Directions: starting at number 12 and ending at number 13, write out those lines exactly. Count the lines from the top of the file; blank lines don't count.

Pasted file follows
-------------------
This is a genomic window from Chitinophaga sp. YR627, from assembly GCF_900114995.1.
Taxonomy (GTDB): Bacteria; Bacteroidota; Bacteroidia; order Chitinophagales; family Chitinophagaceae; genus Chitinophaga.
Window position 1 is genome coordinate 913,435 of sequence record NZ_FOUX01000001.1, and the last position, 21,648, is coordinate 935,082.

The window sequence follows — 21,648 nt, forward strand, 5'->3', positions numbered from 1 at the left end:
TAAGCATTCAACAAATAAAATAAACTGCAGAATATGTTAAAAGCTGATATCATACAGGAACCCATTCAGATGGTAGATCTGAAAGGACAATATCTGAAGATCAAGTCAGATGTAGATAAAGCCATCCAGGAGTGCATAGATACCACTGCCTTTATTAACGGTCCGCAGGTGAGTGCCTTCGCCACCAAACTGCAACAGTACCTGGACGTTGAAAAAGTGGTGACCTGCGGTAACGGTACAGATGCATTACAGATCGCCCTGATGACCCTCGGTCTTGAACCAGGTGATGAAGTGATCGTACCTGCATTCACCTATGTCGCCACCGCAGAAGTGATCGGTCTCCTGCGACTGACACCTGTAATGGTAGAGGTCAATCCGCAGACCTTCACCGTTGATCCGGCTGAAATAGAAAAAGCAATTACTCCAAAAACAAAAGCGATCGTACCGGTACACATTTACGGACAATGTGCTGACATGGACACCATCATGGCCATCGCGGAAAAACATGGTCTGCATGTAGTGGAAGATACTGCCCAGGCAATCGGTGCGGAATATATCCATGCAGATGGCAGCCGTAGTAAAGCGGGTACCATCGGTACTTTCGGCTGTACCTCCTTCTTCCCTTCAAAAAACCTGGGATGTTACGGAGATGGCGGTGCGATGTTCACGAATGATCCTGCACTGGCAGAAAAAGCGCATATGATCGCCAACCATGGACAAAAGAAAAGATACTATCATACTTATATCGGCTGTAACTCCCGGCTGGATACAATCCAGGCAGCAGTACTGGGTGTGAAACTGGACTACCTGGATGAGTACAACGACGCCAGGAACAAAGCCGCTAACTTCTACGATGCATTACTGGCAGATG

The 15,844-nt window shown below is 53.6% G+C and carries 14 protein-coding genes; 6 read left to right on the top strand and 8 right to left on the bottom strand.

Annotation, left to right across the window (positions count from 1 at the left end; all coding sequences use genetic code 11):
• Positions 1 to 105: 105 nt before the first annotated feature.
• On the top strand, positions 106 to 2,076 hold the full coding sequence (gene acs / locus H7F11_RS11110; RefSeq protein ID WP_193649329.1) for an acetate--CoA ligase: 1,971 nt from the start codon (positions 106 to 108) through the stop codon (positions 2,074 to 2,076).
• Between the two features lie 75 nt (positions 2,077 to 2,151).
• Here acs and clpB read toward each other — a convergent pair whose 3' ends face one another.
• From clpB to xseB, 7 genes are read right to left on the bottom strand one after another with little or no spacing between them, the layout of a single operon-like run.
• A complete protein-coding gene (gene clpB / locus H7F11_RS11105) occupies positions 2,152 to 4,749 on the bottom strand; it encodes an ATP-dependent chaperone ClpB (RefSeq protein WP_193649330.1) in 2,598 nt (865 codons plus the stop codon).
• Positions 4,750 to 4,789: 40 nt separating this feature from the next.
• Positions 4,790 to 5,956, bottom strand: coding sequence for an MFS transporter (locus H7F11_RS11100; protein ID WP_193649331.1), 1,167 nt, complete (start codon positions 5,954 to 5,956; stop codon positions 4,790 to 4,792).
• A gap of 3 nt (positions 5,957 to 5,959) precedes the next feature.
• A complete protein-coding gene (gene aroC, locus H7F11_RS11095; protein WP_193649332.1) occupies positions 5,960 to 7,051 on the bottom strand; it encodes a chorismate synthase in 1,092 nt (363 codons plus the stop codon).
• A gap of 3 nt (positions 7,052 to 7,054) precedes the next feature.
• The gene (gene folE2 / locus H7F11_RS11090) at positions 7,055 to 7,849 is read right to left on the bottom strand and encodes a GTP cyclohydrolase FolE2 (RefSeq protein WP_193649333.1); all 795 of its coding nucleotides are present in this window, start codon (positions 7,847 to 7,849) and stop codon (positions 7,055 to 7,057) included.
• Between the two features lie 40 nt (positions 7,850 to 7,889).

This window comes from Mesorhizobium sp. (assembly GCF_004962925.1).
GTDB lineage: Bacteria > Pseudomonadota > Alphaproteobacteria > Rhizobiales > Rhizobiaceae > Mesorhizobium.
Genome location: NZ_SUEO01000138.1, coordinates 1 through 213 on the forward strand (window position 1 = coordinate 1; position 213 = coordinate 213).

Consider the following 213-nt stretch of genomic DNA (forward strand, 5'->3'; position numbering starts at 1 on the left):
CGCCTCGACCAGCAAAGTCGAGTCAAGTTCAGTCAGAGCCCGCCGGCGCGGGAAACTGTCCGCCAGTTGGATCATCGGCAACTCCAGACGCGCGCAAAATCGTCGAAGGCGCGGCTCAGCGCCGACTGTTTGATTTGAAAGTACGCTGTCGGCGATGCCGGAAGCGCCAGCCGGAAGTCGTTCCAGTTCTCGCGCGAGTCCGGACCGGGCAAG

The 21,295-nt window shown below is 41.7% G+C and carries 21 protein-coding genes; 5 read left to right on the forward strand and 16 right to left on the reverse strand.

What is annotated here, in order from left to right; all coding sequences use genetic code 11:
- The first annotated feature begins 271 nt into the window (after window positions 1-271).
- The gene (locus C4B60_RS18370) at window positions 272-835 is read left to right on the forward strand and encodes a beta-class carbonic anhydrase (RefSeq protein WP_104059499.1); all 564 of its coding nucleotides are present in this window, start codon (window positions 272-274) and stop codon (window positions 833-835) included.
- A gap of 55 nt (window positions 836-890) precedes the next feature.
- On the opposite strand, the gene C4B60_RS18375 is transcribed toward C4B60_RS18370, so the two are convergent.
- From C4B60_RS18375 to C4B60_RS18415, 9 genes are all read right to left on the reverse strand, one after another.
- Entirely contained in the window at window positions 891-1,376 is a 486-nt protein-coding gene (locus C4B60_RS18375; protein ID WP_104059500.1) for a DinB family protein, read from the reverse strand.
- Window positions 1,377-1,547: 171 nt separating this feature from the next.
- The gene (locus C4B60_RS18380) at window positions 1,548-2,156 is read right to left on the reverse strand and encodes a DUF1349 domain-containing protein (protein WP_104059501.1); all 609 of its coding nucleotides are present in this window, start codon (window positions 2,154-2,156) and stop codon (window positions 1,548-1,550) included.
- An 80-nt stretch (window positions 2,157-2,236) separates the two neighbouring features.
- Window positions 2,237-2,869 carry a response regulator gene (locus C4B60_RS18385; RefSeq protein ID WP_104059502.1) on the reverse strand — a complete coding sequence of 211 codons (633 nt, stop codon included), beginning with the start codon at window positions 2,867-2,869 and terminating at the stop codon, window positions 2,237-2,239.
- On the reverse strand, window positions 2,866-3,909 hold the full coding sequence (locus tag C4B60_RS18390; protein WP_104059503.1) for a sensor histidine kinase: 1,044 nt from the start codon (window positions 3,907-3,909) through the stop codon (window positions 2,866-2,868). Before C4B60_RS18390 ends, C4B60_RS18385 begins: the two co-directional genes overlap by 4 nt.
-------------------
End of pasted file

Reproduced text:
• From clpB to xseB, 7 genes are read right to left on the bottom strand one after another with little or no spacing between them, the layout of a single operon-like run.
• A complete protein-coding gene (gene clpB / locus H7F11_RS11105) occupies positions 2,152 to 4,749 on the bottom strand; it encodes an ATP-dependent chaperone ClpB (RefSeq protein WP_193649330.1) in 2,598 nt (865 codons plus the stop codon).